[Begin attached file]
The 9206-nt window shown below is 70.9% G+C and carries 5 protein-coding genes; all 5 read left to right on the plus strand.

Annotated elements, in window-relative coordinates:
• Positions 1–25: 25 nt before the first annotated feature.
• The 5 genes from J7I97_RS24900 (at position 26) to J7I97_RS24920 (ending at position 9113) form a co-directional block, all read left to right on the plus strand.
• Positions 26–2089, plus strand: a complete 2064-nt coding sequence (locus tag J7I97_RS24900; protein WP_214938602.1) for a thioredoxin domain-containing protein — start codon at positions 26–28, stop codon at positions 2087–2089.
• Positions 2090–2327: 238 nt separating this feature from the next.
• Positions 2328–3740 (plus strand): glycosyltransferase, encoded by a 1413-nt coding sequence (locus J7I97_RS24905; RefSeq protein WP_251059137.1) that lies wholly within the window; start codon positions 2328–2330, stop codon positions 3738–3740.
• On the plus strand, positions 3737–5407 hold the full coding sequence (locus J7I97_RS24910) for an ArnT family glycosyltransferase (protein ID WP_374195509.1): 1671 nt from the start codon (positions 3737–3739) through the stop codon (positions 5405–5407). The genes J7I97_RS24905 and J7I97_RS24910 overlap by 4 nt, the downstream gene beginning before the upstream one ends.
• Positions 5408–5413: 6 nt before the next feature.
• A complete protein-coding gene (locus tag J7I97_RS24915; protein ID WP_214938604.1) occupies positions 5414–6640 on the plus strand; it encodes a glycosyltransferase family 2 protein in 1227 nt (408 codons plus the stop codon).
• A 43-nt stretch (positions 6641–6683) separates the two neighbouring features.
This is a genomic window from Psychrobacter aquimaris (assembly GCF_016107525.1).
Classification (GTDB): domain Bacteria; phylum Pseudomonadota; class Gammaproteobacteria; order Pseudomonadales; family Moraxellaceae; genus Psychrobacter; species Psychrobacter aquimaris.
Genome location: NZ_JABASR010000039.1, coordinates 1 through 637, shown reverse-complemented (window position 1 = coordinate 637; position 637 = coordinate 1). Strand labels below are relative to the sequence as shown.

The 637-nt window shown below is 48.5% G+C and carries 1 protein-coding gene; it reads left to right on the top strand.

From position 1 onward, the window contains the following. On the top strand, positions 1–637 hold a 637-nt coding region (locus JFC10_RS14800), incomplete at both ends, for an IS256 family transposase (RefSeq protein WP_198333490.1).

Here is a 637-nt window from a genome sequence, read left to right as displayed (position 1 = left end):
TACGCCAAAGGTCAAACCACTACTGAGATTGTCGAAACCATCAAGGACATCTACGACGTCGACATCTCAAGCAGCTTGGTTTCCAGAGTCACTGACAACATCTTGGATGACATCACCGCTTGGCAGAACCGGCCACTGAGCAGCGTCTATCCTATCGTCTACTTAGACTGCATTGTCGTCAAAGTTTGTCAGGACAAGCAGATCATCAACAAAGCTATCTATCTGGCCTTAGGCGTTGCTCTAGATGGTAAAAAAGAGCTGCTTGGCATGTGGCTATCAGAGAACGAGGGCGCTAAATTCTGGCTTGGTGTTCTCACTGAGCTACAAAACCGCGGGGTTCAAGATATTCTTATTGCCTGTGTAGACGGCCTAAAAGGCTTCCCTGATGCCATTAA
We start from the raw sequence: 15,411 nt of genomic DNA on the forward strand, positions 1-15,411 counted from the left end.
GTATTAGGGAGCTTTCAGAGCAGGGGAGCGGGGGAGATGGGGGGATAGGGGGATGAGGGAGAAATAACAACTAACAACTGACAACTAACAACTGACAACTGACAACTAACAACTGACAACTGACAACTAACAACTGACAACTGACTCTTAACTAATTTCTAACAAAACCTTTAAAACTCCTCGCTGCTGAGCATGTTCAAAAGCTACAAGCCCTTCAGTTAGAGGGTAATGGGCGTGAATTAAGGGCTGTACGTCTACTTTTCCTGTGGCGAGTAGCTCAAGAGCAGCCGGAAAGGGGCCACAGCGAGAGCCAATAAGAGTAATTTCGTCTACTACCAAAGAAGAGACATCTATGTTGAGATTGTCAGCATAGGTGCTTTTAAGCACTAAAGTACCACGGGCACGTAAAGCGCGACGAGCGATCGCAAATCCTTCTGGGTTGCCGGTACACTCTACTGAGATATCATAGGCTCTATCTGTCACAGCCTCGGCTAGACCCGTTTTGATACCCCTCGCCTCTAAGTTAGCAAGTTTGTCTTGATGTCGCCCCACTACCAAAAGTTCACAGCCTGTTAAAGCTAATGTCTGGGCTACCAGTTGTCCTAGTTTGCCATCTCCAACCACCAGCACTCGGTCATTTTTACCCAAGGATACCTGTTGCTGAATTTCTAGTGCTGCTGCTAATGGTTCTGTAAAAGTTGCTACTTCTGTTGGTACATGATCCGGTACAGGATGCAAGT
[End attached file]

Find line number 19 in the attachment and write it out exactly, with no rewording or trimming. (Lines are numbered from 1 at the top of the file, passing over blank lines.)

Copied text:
We start from the raw sequence: 15,411 nt of genomic DNA on the forward strand, positions 1-15,411 counted from the left end.